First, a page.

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Kia Carens review (2013 onwards)
Kia's new Carens compact MPV mixes space and impressive efficiency in a sweetly styled package, but it's not all that interesting to drive
What: Kia Carens
Date: March 2013
Price: £17,000 - £23,500 (expected)
Available: May 2013
Key rivals:Citroen C4 Grand Picasso, Ford Grand C-Max, Renault Grand Scenic, Peugeot 5008, Vauxhall Zafira
We like: Styling, clever packaging, spaciousness despite compact dimensions
We don't like: Not the most inspiring to drive, boot space not as good as some
Car companies can't afford for their people carriers to be basic boxy vehicles anymore - buyers increasingly want sleek styling with their practicality, meaning the sector has taken on a new look.
Kia has recognised this with its new Carens compact MPV. Taking the familiar 'Tiger Nose' styling from the Cee'd hatchback, improved interior quality and a pair of diesel engines that are 15% cleaner than before it's created a good looking people mover.
It's relatively small for a seven-seater too, helped by improved packaging - a factor Kia is hoping will work for it against larger rivals and increasingly popular crossover vehicles. The Carens has the talent to do so.
A brace of 1.7-litre petrol engines, producing 114hp and 134hp - as well as a 133hp 1.6-litre petrol - will be available in the new Carens.
We sampled both diesel variants and found that if all you're looking to do is pootle around town and run the kids to and from school the lower powered motor will be more than adequate.
The extra pulling power is welcome
If you intend to complete more cross-country mileage or hit the motorways harder we'd urge you to plump for the more powerful engine. In freer, faster moving traffic it's much easier to make progress with the 134hp lump - you don't have to work it as hard, meaning it's quieter as a result.
The extra pulling power is welcome and sees the Carens hit 62mph from rest in a range-best of 10.4 seconds.
The diesel engines are smooth and refined, although both motors need to be spinning above 1,500rpm to make the best use of their available torque.
The whole drivetrain is slick. The six-speed manual gearbox has a light shift action and is easy to use, making it nice to pilot around town as well as swap ratios when travelling faster.
Ride and handling
The best compliment we can pay the Carens is that it feels safe and assured - exactly what MPV buyers will most likely want. It features Kia's Flex Steer system, which alters the steering weight between Comfort, Normal and Sport.
We'd suggest leaving it in the Normal mode - Sport is too artificial, with an unnatural amount of self-centring effect and Comfort feels too light and vague. It's useful for manoeuvring in tight spots, though.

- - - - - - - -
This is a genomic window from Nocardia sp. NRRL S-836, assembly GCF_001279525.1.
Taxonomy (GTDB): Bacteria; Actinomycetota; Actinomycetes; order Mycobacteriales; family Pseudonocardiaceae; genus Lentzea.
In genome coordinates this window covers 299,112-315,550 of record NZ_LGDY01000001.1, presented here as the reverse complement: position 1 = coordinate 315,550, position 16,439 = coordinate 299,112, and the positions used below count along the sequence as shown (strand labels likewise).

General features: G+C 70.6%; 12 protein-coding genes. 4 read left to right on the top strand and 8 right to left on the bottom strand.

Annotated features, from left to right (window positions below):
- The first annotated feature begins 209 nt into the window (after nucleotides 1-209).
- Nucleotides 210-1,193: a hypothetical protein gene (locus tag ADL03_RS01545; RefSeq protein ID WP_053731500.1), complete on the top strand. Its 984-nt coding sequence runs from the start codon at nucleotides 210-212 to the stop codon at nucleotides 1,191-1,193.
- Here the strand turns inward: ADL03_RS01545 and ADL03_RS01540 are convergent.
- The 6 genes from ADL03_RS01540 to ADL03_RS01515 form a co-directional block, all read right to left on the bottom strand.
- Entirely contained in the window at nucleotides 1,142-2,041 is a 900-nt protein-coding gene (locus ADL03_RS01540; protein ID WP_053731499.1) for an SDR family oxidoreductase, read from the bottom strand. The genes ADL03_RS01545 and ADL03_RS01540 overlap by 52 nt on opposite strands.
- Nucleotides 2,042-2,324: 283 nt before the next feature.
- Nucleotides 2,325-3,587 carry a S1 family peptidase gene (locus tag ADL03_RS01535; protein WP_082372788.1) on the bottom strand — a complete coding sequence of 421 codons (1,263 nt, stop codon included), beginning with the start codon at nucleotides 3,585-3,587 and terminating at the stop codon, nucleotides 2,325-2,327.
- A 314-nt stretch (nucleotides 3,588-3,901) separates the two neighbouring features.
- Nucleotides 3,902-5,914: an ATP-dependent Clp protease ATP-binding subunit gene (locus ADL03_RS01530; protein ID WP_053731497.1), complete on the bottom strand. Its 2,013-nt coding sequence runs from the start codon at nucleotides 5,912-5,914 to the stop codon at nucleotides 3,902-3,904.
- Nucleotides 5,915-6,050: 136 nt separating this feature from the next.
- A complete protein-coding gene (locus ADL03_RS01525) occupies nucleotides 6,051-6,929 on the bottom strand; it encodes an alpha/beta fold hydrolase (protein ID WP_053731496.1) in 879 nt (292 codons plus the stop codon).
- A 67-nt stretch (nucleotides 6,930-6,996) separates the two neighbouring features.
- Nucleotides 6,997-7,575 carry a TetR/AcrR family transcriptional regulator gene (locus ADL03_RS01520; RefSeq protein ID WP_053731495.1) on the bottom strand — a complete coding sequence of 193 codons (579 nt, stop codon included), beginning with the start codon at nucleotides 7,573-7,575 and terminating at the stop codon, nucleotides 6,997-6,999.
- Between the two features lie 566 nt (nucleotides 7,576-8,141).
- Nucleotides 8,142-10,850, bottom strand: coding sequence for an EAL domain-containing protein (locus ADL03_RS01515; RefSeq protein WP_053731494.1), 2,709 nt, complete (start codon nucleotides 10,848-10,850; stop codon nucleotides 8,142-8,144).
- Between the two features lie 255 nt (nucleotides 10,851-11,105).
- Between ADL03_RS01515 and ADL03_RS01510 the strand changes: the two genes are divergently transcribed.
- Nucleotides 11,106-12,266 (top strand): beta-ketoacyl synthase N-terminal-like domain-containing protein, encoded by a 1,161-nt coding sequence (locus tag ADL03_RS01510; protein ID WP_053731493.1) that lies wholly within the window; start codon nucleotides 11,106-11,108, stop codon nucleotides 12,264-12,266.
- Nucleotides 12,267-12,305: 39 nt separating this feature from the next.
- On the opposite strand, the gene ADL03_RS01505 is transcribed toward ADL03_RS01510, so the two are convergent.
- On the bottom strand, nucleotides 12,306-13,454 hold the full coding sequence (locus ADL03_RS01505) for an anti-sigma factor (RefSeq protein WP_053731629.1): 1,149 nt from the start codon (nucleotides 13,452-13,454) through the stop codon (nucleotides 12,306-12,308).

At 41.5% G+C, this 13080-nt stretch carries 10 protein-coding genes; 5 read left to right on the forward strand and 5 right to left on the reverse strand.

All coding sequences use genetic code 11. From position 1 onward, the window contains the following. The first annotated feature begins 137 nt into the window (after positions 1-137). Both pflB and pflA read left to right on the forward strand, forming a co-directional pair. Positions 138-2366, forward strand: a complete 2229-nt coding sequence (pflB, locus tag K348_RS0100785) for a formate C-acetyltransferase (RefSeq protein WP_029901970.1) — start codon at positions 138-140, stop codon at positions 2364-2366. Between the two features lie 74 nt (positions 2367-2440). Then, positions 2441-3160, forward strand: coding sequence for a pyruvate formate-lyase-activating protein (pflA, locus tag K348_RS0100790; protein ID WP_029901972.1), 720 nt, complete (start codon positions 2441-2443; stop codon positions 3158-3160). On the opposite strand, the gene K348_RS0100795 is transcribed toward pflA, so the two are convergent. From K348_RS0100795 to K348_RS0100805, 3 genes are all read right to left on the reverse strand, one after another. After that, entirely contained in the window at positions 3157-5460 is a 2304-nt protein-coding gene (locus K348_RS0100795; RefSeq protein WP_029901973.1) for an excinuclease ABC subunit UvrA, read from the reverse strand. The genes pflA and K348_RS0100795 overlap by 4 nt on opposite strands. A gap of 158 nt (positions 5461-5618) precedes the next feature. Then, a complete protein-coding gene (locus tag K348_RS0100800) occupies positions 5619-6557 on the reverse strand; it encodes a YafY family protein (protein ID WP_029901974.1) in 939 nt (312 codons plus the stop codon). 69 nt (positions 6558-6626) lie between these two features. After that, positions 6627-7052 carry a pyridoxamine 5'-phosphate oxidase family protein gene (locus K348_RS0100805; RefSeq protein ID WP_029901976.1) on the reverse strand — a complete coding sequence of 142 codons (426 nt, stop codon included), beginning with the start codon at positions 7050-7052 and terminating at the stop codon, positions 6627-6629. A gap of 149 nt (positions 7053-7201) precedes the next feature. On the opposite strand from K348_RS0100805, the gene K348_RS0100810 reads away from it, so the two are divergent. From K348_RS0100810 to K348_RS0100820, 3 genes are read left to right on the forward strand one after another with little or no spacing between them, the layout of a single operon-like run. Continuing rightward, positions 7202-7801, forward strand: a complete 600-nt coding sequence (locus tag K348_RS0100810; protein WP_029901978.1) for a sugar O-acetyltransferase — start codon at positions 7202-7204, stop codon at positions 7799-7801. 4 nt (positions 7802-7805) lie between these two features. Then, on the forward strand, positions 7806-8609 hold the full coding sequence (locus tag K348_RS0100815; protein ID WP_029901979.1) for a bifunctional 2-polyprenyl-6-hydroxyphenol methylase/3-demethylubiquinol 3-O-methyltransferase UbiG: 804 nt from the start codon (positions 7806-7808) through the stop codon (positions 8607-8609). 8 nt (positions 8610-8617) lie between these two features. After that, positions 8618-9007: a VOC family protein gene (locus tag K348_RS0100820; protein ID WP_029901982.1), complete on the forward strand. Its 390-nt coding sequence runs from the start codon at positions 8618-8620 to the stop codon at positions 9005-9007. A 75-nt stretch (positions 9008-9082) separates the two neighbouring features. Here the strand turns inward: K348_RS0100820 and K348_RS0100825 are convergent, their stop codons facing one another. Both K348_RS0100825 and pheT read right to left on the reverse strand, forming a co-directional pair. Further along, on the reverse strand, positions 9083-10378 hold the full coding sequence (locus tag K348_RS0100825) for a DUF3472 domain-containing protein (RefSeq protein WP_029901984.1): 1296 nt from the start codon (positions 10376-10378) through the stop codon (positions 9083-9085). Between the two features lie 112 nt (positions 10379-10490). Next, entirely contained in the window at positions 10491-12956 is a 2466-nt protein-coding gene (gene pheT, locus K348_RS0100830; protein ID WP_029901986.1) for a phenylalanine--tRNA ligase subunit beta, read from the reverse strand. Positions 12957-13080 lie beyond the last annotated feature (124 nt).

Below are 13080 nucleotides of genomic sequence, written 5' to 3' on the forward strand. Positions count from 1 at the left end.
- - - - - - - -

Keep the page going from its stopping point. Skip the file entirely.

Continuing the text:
The Carens rides well, negotiating larger bumps smoothly and showing compliance over harsher road imperfections. But that doesn't mean it's a roll fest when you get out of town.
The suspension feels taut and composed and controls its 1,506kg mass without much fuss. We only managed to test the Carens with two front-seat passengers, so whether these traits will translate when the car is full of people and luggage remains to be seen. We've no reason to believe it wouldn't.
As a compact MPV space, practicality and flexibility is the Carens' remit. Despite its relatively compact dimensions, it broadly succeeds.
It feels spacious inside, but that comes at the detriment of luggage capacity. Boot space stands at 103 litres with all seven seats in place, rising to 492 and 1,650 litres in five- or two-seat configurations respectively.
Something that afflicts most cars in the sector
Compared to the rival Peugeot 5008 for example - offering 679 litres minimum and 2,506 litres maximum - the Kia is nowhere near as commodious.
The second row of seats do slide and fold independently though, while the third row is split 50:50 and tuck away into the boot floor neatly. Plenty of cubby holes mean lots of storage and the backrest of the front passenger chair will also fold flat fully, allowing extra room for longer items.
The Carens is functional, then, but it's also smart inside. The interior marries soft touch plastics and solid feeling switchgear with good ergonomics and attractive design.
The lower roofline does produce one noticeable drawback, however. The long, chunky A-pillars sit right in the driver's eye line when cornering, but it's a phenomenon that afflicts most cars in the sector. Apart from that, a large glass area means visibility is generally good.
Economy and safety
The familiar engine range returns decent economy in the Carens. The lower powered 1.7-litre diesel is the most efficient unit, returning a parsimonious 60.1mpg combined with 124g/km CO2 emissions.
The extra power of the 134hp 1.7 doesn't dent efficiency all that much, returning 56.4mpg combined with CO2 emissions of 132g/km - although this does push it into the next road tax bracket. The sole petrol engine returns 44.1mpg with 149g/km CO2.
The new Carens gets a stiffer bodyshell, and fitted with a multitude of airbags and electronic driver aids as standard, Kia is targeting a full five-star Euro NCAP crash safety rating for its new compact MPV.
The MSN Cars verdict
The 2013 Kia Carens is a strong effort from the Korean company. Combining competitive efficiency, decent space and welcome practicality despite a smaller footprint than the competition, it should certainly be on your shortlist if you're looking for a seven-seat MPV.
It's, dare we say it, a touch dull to drive. However, add in the interesting and tactile interior, pricing predicted to undercut its rivals (starting from around £17,000, although Kia hasn't yet revealed any official information), the peace of mind from its seven-year warranty, and interesting styling and the Carens stacks up well.
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